After a decade steered by identity politics, reality television, and social media shame-busting campaigns (think: #FreeTheNipple), a renewed cultural appetite for mystery and modesty might make sense. So, for brands like Parade, who understand themselves as cutting edge, keeping up may mean mirroring and cultivating this attitude by moving completely offline.
It’s already happening. In early January, the luxury brand Bottega Veneta deleted all of its social media, an apparent PR move that valued absence over exposure. While Bottega is, obviously, opposite from Parade in both price point and sensibility, the brand has similarly garnered popularity among the moneyed Gen Z class, particularly since Daniel Lee (formerly of Celine) took over as creative director in 2019. The choice to move offline, then, suggests Bottega’s intent to distance itself from the larger influencer aesthetic, and may also point to a coming wave of so-strategized demand generation down-market.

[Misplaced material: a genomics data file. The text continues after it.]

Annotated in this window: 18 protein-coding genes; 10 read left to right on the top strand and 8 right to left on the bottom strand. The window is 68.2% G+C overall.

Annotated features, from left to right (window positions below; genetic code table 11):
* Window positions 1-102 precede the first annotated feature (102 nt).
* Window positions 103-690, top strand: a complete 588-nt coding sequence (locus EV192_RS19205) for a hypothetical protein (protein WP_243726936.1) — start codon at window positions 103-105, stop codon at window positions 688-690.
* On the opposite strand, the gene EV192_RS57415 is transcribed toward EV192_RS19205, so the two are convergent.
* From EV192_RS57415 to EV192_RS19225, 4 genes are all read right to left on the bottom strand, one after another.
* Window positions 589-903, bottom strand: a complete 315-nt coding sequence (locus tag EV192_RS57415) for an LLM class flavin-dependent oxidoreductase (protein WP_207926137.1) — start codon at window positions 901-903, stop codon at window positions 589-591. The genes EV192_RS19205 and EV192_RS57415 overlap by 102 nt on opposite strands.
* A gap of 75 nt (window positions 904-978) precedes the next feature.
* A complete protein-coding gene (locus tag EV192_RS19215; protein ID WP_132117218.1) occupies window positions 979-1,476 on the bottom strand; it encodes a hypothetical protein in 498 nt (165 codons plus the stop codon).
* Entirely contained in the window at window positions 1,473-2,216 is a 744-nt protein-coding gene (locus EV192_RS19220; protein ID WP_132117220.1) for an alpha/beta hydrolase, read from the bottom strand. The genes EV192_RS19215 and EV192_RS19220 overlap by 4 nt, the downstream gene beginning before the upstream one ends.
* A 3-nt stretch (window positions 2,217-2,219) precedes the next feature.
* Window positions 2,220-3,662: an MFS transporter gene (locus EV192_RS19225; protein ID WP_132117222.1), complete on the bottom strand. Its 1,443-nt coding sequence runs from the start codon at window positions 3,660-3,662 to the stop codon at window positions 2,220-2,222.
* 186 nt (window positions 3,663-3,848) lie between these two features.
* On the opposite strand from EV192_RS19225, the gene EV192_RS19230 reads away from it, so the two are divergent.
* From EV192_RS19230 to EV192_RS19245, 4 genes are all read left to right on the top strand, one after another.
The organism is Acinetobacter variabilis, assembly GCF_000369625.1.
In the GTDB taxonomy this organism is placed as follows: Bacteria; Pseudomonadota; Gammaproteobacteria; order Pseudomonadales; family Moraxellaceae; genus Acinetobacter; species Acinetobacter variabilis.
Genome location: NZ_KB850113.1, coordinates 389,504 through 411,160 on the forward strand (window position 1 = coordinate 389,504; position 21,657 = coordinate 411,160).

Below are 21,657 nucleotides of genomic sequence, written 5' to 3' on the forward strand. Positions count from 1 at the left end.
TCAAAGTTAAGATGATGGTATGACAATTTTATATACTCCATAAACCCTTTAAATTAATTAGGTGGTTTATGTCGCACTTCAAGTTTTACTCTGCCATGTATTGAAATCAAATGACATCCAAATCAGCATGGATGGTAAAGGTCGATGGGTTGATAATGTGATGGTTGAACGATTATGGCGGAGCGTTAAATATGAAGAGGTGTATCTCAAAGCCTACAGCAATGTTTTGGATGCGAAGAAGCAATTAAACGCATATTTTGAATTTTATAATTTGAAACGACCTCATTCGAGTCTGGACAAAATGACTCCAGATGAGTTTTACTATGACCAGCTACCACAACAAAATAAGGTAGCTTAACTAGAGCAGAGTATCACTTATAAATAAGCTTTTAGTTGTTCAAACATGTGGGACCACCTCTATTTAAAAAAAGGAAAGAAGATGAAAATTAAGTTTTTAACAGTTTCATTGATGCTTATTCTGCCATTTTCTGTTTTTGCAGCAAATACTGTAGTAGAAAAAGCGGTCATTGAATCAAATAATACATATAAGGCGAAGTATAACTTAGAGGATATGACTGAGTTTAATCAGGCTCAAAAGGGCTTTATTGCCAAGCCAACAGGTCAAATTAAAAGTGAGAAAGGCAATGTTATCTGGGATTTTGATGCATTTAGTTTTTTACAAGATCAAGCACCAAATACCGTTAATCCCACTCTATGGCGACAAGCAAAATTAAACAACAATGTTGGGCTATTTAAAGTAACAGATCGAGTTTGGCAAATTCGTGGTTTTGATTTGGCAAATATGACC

Taken together, the future of Parade looks very different from what the initial discourse portends. Despite the brand doing all the right things (heralding the right causes, partnering with the right people), coolness somehow seems to elude it. Going forward, it will take a heightened level of cultural attunement, both in aesthetic texture and actual social mores, to keep the brand appealing—especially if it wants to continue to position itself as a “grassroots movement of radical”-ism.
As it stands, there isn’t much left to parse: Parade has quite literally shown its ass. While the brand’s genre of identity-driven exhibitionism may have been welcome in an earlier cultural moment that placed a premium on personal visibility, privacy is hot now. And so, it looks as if Parade has arrived late to its own game, touting a revolutionary ethical framework that has already been outmoded. Perhaps there is only one card left for Parade to play: re-seal the nudes and consider the idea that real seduction often blooms in obscurity.
Get to know Emma better: @emmagigabytes.